Listing ID: 76995
***IN ESCROW*** Profitable Master Distributor of Precision Instruments has strong distribution agreements with leading manufacturers and steady sales to hundreds of customers who place the products in many industries. Products manufactured in Europe, Asia, and North America have less tariff exposure than many competitors. Private label high-margin house brand expands their markets and is expected to keep growing. Price includes $550,000 of active salable inventory at cost. Inventory turns well and consistent replenishment serves the company’s customers that need fast turnaround.
Experienced staff and excellent full-service facility in a thriving community in Southern California very near a major freeway which gives great access for inbound and outbound shipments. Founding owners are thinking about retirement and have been tuning up the systems and preparing to transition to new owners.
This is a highly confidential matter and no additional information will be provided until a Confidentiality Agreement, background information and Proof of Funds has been submitted. Please hit the reply button or contact Shannon Brown at email@example.com or 818-497-6866 to receive the needed documents and to learn more about this opportunity.
- Asking Price: $1,500,000
- Cash Flow: $390,000
- Gross Revenue: $2,200,000
- EBITDA: N/A
- FF&E: N/A
- Inventory: $550,000
- Inventory Included: Yes
- Established: 2002
- Property Owned or Leased:N/A
- Property Included:N/A
- Building Square Footage:9,800
- Lot Size:N/A
- Total Number of Employees:4
- Furniture, Fixtures and Equipment:N/A
Southern California in the greater Los Angeles region near a major freeway. Warehouse and office space in an industrial park area.
Seller will provide training at no cost to qualified buyer.
This company is a significant force in its industry with strong supply agreements with top manufacturers and a deep bench of customers.
New product technologies encourage end-users to modernize their equipment. Seller to discuss other growth strategies.
The company was started in 2002, making the business 20 years old.
The sale shall include inventory valued at $550,000, which is included in the requested price.
The business has 4 employees and is situated in a building with approx. square footage of 9,800 sq ft.
The building is leased by the business for $8,800 per Month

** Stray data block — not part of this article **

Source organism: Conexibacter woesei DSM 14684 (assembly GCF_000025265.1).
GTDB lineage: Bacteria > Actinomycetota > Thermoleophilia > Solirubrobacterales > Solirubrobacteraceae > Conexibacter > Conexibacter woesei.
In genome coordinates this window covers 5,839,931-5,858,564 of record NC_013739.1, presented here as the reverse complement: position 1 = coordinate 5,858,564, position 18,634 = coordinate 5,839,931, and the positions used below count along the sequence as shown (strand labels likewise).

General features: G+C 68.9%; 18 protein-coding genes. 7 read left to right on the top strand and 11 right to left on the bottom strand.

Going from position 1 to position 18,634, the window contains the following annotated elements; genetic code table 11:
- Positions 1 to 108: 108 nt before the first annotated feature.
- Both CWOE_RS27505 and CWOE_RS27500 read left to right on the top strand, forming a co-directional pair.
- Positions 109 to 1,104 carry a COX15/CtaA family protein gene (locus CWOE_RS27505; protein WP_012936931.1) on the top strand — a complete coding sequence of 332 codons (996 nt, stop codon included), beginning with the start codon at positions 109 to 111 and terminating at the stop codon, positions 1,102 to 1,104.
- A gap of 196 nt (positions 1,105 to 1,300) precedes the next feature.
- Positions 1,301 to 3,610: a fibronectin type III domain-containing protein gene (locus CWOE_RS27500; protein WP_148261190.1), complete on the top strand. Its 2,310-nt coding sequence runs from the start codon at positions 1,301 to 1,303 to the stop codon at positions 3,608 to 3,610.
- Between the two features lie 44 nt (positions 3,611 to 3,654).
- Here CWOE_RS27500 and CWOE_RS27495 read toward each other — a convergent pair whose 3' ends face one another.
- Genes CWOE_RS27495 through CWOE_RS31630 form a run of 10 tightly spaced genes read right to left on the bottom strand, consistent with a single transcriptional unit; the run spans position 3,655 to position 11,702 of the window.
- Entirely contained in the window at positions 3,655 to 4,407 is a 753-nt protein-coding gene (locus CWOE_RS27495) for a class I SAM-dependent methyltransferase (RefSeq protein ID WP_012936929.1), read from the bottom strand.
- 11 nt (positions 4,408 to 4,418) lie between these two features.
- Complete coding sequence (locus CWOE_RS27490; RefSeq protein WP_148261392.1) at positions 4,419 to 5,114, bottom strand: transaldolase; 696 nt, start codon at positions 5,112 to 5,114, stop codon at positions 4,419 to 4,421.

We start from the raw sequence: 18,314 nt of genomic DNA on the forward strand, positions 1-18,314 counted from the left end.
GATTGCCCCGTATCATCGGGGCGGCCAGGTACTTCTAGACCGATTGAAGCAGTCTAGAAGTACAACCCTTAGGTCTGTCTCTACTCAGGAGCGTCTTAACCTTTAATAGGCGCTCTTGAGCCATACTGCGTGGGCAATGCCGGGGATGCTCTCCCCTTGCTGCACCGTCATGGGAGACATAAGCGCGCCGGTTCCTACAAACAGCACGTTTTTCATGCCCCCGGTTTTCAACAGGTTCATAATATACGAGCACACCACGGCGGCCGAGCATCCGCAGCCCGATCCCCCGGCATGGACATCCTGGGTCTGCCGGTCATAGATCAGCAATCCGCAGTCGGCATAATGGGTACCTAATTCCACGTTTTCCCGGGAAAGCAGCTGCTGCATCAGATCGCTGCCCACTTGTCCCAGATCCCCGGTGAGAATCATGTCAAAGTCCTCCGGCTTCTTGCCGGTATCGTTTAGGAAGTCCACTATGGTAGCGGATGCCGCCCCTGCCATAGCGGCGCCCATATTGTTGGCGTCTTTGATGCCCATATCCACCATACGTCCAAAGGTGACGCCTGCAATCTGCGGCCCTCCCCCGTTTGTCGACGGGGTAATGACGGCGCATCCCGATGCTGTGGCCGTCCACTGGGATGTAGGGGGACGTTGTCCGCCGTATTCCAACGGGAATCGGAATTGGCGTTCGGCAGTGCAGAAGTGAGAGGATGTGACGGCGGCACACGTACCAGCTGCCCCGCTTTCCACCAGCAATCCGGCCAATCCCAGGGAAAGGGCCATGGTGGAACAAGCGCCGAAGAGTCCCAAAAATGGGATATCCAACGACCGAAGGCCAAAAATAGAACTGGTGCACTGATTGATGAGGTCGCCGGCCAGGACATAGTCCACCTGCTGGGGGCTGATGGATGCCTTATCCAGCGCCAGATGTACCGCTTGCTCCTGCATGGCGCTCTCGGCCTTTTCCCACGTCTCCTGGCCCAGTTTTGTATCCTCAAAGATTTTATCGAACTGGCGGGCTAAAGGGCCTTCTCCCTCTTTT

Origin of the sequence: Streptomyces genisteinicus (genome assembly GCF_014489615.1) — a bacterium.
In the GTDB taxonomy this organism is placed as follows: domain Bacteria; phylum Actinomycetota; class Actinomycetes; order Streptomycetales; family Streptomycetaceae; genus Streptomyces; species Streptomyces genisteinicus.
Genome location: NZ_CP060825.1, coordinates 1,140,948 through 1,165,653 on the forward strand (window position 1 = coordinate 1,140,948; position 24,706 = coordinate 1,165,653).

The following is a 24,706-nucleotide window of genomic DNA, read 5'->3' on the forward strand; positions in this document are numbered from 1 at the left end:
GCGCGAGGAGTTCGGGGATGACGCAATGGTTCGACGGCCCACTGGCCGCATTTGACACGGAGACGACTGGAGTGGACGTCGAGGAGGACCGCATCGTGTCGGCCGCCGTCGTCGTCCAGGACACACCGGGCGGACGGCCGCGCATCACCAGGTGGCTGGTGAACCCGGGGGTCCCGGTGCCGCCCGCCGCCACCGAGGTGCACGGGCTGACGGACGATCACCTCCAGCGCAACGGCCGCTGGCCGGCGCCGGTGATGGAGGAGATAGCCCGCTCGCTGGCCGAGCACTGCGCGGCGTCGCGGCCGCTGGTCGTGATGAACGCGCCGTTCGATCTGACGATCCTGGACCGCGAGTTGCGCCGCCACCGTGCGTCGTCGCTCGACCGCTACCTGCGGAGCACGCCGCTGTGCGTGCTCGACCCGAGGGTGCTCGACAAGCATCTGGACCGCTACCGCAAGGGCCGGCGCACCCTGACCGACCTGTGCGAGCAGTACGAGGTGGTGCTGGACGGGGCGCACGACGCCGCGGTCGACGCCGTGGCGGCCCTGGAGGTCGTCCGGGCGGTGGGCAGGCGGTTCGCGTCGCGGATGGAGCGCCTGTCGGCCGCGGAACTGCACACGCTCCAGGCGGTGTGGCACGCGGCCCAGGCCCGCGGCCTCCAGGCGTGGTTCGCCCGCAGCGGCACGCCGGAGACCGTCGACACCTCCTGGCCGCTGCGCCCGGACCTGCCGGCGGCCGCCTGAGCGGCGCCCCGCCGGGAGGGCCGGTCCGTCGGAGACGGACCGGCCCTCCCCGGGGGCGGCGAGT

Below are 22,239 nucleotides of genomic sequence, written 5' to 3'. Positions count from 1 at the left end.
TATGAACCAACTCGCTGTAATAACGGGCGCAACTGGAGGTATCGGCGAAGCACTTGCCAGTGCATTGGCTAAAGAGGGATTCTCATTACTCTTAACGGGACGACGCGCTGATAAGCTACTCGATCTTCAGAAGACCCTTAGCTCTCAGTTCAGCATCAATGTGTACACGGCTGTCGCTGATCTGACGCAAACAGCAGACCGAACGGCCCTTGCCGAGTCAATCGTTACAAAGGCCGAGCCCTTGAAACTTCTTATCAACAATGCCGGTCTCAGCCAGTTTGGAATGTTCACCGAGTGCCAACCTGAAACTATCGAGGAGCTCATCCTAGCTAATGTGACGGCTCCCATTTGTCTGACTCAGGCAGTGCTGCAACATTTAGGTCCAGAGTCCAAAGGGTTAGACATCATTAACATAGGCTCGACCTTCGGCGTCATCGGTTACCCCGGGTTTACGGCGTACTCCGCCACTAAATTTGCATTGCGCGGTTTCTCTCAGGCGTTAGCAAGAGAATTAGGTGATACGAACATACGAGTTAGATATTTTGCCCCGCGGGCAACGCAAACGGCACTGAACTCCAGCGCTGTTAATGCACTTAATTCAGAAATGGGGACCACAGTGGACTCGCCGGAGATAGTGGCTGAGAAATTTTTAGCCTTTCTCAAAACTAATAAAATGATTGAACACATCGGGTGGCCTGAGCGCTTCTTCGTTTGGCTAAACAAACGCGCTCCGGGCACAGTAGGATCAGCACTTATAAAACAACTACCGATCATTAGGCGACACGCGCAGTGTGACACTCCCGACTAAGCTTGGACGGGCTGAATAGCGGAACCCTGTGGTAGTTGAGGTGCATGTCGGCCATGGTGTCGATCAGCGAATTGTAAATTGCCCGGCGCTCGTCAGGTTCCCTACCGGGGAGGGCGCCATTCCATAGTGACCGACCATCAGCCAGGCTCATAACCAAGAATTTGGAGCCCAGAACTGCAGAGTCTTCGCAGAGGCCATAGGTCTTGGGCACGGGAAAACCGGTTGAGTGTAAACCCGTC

Why is the Current Owner Selling The Business?
There are all types of reasons people decide to sell operating businesses. Nonetheless, the genuine factor vs the one they tell you may be 2 completely different things. As an example, they might claim "I have way too many other responsibilities" or "I am retiring". For many sellers, these factors stand. However, for some, these may just be excuses to try to hide the reality of altering demographics, increased competitors, recent decrease in profits, or an array of other factors. This is why it is very crucial that you not depend totally on a seller's word, yet instead, make use of the vendor's answer together with your overall due diligence. This will paint a more practical picture of the business's existing situation.
Existing Debts and Future Obligations
If the current business is in debt, which lots of companies are, then you will need to consider this when valuating/preparing your deal. Lots of companies borrow money so as to cover points like supplies, payroll, accounts payable, etc. Bear in mind that occasionally this can mean that profit margins are too tight. Many organisations come under a revolving door of taking loans as a way to pay back other loans. Along with debts, there may also be future commitments to consider. There may be an outstanding lease on tools or the structure where the business resides. The business may have existing agreements with vendors that should be met or may cause fines if terminated early.
Understanding the Customer Base, Competition and Area Demographics
Just how do operating businesses in the area bring in new consumers? Often times, operating businesses have repeat customers, which develop the core of their everyday revenues. Certain elements such as new competition growing up around the location, road building, and also staff turn over can affect repeat customers and also adversely affect future earnings. One vital thing to consider is the location of the business. Is it in an extremely trafficked shopping center, or is it concealed from the highway? Undoubtedly, the more people that see the business on a regular basis, the better the chance to construct a returning consumer base. A last idea is the general area demographics. Is the business situated in a largely inhabited city, or is it located on the outside border of town? Just how might the neighborhood median household income impact future revenue prospects?